scottie

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I try to keep a deliberate pace between pooms, but make sure each technique starts and finishes. My current focus is really getting better at "relaxed power" relaxed in the delivery with lots of power and snap at the point of contact. I find that when I do that well I also end up with a bit of #3 (smooth and graceful). Also means that some moves have to go faster than others depending on wether the poom is one move or a series of several moves.

Peace,
Erik

I can't really speak for "pooms" as a matter of fact I read this just to see if I could tell what they are.
It sounds to me like they are similar to katas or forms in karate. If that is the case you are 100% right in my humble and maybe slightly uneducated opinion.
Bruce Lee as well as the Tatsuo Shimibuku (founder of Isshinryu Karate) where two martial art geniuses from different times and places. Both took quite a bit of heat using snaping style punches and kicks, they also changed their arts forever. (both also used a vertical style punch because it was easer to snap punch.) thats a different post.
Relaxed snaping style tech... with a clentching tightness just before impact add much more speed thus way more breaking power.
 

bluekey88

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A poom is one step of a poomse (form/kata). It may be one move, or it could be several moves...depends on the specific form.

I can't really speak for "pooms" as a matter of fact I read this just to see if I could tell what they are.
It sounds to me like they are similar to katas or forms in karate. If that is the case you are 100% right in my humble and maybe slightly uneducated opinion.
Bruce Lee as well as the Tatsuo Shimibuku (founder of Isshinryu Karate) where two martial art geniuses from different times and places. Both took quite a bit of heat using snaping style punches and kicks, they also changed their arts forever. (both also used a vertical style punch because it was easer to snap punch.) thats a different post.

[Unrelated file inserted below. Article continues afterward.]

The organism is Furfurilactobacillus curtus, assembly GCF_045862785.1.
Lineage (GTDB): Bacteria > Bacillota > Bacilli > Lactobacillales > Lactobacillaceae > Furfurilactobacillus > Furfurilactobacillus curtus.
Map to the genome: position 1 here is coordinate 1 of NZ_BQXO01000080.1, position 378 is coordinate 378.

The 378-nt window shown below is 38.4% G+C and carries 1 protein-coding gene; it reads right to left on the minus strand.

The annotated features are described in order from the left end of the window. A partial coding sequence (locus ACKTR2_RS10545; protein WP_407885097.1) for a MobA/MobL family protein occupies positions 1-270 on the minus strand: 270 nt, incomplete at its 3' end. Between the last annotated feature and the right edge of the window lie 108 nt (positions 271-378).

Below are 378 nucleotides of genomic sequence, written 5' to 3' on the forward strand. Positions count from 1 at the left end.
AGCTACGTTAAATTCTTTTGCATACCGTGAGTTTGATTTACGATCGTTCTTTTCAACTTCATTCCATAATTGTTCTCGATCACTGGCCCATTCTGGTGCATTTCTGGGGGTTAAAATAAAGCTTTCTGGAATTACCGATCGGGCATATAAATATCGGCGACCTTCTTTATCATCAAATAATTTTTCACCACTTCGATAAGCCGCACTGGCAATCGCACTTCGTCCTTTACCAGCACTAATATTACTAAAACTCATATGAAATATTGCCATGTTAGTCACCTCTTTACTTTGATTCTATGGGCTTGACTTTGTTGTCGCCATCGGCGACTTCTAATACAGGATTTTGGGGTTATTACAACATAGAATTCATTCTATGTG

Relaxed snaping style tech... with a clentching tightness just before impact add much more speed thus way more breaking power.
 

Steven Craig

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We are encouraged to go Variable speed, with faster for the techniques logically combined. I think this way looks sharp and graceful, but I have noticed over the years even within our club there seems to be a variety- to the extent you can tell a student's instructor by the way they do their form.
 

tshadowchaser

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My thoughts on this are:
1 Beginners should always go so. They are learning the not only the movements but the stances and hand/leg movements, each of which require deliberate concentration to be done correctly.

That statement also goes for anyone doing a form for the first few times
.
2 Intermediates do the form slow at first then start to develop speed while concentrating on #1

3 Advanced student should feel the flow of the form and do it accordingly while making sure they follow the reasons in #1

4 If at any point the people in 2 or 3 start to loose correct stance, hand or foot movement they should start over doing the form as in #1
 

rip_dorey

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Poomsae should be performed in a fast and fluid way. Also you have to remember that movements shouldn't be stiff, body has to be relaxed. Also you should remember that if you kick higher you get more points. In Korea you get minus points if poomsae exceeds 1 minute.

I'm talking of course about national/world-class competitions.
 

Cirdan

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Variable speed depending on the Kata, the sequences and what mindset you express.